|Stephen Dadugblor earned a PhD in English (concentration in Rhetoric and Writing) from The University of Texas at Austin. His research is situated in cultural and comparative rhetorics, public deliberation, and rhetorical genre studies, with special attention to the rhetorical practices of postcolonial African societies. His work attends to the ways that cultural imaginaries inflect citizens’ participation in postcolonial African democracies. His scholarship has appeared in or is forthcoming at Praxis: A Writing Center Journal, The Routledge Handbook of Comparative World Rhetorics, and College Composition and Communication, among others.|
|Dadugblor, Stephen Kwame, et al. “Archiving Our Own: The Digital Archive of Rhetoric and Composition at the University of Texas at Austin, 1975-1995.” College Composition and Communication (forthcoming 2022).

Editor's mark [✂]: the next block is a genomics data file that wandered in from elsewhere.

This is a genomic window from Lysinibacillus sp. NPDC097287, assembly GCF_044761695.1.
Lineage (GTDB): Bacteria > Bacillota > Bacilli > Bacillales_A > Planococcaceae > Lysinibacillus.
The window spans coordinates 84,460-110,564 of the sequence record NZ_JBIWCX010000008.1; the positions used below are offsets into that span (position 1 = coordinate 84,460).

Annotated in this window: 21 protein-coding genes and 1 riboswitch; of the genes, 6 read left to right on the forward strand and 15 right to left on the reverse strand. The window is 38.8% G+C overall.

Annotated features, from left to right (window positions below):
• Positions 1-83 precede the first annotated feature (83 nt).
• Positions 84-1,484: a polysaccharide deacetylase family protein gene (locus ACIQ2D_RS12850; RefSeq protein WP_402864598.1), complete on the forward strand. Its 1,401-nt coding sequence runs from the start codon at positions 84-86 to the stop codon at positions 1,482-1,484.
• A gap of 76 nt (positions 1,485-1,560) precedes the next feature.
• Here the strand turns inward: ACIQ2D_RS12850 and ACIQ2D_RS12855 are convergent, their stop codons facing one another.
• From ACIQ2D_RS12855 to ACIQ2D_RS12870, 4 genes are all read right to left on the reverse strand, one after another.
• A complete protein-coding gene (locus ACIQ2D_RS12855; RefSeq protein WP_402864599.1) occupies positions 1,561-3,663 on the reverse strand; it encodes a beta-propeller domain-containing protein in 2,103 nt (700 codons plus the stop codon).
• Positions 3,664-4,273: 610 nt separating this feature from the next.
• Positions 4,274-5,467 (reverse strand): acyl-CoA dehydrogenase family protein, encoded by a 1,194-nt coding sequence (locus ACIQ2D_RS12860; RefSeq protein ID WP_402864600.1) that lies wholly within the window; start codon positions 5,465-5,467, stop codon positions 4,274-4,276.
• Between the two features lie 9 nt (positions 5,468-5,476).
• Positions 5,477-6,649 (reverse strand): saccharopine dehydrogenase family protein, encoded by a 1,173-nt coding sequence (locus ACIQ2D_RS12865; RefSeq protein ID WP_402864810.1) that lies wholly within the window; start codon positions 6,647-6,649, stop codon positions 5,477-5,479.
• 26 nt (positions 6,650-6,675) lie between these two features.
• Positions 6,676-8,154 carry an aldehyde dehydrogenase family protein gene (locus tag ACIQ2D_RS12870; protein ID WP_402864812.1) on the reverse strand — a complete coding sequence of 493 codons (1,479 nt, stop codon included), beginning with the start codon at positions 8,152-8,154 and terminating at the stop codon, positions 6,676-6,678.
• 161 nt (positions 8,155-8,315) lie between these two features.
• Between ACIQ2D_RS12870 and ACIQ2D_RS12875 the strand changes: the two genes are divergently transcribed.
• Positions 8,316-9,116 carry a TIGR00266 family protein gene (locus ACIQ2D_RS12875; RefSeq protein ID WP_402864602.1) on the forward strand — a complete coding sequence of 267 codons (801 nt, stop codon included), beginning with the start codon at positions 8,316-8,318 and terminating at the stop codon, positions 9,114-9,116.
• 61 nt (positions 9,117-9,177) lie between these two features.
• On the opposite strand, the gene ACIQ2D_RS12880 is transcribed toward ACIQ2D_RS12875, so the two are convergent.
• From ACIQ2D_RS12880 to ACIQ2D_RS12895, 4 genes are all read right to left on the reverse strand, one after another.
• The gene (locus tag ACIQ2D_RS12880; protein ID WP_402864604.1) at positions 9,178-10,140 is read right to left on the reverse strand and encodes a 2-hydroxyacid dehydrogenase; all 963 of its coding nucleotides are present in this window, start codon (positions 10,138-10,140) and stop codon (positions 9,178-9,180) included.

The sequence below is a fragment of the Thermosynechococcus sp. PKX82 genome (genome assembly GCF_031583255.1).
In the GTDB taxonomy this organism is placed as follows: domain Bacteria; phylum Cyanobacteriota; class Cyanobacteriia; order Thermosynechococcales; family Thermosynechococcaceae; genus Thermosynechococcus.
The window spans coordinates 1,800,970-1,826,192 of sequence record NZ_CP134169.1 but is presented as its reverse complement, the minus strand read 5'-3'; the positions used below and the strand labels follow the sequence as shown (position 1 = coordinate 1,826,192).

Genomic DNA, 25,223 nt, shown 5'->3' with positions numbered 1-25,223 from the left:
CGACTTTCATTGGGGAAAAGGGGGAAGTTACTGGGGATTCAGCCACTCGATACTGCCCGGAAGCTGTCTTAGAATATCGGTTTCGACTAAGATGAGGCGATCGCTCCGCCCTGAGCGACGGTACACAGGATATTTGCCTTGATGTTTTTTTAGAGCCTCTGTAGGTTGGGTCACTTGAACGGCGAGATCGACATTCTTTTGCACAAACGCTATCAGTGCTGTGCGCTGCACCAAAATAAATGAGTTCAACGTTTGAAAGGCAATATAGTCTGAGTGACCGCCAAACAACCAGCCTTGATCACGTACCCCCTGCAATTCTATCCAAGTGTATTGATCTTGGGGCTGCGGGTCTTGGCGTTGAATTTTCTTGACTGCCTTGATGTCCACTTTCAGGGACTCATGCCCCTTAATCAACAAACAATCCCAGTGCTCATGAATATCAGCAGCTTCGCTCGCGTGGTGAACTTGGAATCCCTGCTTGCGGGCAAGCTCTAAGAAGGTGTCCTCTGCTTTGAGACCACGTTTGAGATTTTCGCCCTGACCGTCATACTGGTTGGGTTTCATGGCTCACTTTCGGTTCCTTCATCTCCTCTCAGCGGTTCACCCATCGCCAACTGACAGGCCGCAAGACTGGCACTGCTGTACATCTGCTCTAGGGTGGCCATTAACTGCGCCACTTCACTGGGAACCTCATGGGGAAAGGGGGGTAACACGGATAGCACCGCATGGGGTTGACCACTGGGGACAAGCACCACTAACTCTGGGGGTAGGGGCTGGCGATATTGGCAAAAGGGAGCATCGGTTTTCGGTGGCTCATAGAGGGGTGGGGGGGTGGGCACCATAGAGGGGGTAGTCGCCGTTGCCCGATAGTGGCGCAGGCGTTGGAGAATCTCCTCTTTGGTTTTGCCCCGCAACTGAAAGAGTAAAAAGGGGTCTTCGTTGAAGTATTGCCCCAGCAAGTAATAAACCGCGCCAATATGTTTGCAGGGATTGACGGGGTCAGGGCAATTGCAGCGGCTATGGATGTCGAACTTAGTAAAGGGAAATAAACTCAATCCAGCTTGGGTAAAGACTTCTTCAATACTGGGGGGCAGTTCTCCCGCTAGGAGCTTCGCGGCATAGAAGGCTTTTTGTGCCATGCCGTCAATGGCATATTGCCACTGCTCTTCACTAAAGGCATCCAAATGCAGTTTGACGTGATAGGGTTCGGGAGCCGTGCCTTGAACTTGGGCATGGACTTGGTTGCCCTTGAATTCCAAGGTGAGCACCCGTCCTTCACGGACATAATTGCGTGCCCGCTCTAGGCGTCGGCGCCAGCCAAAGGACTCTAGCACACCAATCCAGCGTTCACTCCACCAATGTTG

Dadugblor, Stephen Kwame. “Collaboration and Conflict in Writing Center Session Notes.” Praxis: A Writing Center Journal, vol. 18, no. 2, 2021, pp. 74-83.
Dadugblor, Stephen Kwame. “Usable Presents: Hybridity in/for Postcolonial African Rhetorics.” Routledge Handbook on Comparative/World Rhetorics, edited by Keith Lloyd, Routledge, 2020, pp. 250-258.
Coker, Wincharles, and Stephen Kwame Dadugblor. “A Rhetoric of Visual Humor on Facebook.” Analyzing Language and Humor in Online Communication, edited by Rotimi Taiwo, Akinola Odebunmi, and Akin Adetunji. IGI Global, 2016, pp. 101-113.
|WRDS 150A: Digital Technologies and Political Participation
The proliferation of digital technologies has enabled the generation, storage, and processing of data